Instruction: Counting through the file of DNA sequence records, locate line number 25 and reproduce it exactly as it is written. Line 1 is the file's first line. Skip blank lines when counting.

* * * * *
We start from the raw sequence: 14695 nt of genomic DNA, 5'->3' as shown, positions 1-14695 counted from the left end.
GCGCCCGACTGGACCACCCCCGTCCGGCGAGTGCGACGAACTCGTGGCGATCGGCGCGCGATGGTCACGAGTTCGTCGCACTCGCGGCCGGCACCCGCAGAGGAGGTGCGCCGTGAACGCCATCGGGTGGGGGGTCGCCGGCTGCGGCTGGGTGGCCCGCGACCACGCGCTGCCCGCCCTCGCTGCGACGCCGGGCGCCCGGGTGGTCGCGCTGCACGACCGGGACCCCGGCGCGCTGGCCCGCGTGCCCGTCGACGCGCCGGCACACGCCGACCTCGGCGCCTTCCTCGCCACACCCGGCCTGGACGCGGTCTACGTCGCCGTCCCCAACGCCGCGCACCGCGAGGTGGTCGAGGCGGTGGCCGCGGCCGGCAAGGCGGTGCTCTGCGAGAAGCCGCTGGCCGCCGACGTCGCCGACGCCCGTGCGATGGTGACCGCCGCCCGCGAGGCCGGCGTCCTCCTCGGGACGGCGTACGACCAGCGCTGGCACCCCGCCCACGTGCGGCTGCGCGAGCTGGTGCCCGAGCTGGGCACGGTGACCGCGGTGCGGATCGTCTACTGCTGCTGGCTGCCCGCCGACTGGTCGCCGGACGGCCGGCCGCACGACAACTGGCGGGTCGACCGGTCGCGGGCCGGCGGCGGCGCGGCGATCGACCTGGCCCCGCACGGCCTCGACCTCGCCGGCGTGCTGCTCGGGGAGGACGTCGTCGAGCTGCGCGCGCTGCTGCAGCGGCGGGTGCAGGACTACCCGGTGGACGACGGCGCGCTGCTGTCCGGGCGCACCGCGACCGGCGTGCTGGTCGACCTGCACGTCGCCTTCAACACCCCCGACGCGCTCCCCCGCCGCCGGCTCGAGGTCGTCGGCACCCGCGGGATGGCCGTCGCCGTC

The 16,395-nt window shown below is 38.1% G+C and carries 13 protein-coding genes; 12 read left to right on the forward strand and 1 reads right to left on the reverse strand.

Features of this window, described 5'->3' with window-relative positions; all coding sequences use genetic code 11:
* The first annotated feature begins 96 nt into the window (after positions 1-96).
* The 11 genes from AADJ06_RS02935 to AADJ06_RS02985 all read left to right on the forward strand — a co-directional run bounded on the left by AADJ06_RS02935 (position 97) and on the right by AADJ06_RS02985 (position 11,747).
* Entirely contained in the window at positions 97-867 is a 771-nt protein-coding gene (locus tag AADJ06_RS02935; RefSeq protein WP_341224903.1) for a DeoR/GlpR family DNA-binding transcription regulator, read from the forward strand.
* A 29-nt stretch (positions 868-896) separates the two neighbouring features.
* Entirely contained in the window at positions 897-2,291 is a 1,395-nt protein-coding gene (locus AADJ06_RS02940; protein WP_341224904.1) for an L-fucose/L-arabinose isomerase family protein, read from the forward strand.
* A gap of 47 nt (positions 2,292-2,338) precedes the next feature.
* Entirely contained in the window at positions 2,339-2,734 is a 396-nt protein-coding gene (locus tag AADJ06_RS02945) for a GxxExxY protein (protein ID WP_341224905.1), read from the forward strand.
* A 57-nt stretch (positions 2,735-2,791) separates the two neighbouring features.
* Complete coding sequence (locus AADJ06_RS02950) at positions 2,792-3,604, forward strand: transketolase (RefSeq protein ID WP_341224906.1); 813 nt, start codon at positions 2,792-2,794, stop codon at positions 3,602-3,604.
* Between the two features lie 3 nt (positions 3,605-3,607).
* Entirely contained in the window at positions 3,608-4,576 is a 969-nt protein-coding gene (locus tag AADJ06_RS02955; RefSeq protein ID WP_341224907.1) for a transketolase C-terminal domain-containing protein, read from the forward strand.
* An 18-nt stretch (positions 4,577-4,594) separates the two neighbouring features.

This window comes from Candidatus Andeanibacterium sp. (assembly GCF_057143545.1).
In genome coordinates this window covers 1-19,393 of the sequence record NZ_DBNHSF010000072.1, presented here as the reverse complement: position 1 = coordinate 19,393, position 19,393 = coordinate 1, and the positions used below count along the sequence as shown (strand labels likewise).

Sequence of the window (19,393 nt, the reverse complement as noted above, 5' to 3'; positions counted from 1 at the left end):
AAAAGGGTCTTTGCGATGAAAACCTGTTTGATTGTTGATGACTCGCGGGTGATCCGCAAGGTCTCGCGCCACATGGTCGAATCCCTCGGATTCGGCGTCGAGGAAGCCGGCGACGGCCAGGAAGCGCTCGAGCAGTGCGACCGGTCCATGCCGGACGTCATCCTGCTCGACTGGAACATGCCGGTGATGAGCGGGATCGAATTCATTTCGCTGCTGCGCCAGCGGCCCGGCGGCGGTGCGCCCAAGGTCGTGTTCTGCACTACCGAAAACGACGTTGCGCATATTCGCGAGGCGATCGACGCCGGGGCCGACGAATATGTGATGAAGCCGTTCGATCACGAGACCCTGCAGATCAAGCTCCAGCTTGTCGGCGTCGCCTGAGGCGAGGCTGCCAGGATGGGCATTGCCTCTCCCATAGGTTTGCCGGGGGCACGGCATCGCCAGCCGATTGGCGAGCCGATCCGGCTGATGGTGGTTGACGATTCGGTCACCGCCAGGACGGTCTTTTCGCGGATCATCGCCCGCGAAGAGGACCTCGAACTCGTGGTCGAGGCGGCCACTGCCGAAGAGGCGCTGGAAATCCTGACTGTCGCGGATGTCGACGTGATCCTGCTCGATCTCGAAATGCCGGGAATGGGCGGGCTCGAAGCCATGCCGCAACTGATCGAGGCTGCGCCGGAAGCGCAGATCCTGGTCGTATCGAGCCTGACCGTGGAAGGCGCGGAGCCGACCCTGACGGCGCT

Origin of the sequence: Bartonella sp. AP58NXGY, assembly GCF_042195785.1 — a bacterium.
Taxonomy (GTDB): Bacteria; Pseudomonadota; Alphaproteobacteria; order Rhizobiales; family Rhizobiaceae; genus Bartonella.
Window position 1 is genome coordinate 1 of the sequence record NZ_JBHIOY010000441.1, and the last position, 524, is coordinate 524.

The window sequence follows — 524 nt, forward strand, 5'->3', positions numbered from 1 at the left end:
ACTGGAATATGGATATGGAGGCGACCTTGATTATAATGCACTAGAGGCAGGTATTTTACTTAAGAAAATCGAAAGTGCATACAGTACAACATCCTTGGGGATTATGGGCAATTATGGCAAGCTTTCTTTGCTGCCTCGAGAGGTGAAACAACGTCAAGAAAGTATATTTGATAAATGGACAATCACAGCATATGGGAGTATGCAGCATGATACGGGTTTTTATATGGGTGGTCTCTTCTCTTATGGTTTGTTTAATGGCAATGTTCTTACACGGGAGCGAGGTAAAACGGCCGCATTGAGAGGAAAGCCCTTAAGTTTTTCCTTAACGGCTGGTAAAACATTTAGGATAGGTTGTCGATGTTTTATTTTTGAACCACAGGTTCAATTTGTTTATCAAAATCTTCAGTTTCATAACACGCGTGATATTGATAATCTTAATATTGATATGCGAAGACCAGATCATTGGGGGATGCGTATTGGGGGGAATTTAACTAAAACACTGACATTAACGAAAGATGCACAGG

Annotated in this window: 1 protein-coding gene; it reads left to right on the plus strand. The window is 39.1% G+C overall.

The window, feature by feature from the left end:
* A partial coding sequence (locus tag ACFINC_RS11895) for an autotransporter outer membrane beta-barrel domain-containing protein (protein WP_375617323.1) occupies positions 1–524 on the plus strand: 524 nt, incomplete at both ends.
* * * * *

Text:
ACTGGAATATGGATATGGAGGCGACCTTGATTATAATGCACTAGAGGCAGGTATTTTACTTAAGAAAATCGAAAGTGCATACAGTACAACATCCTTGGGGATTATGGGCAATTATGGCAAGCTTTCTTTGCTGCCTCGAGAGGTGAAACAACGTCAAGAAAGTATATTTGATAAATGGACAATCACAGCATATGGGAGTATGCAGCATGATACGGGTTTTTATATGGGTGGTCTCTTCTCTTATGGTTTGTTTAATGGCAATGTTCTTACACGGGAGCGAGGTAAAACGGCCGCATTGAGAGGAAAGCCCTTAAGTTTTTCCTTAACGGCTGGTAAAACATTTAGGATAGGTTGTCGATGTTTTATTTTTGAACCACAGGTTCAATTTGTTTATCAAAATCTTCAGTTTCATAACACGCGTGATATTGATAATCTTAATATTGATATGCGAAGACCAGATCATTGGGGGATGCGTATTGGGGGGAATTTAACTAAAACACTGACATTAACGAAAGATGCACAGG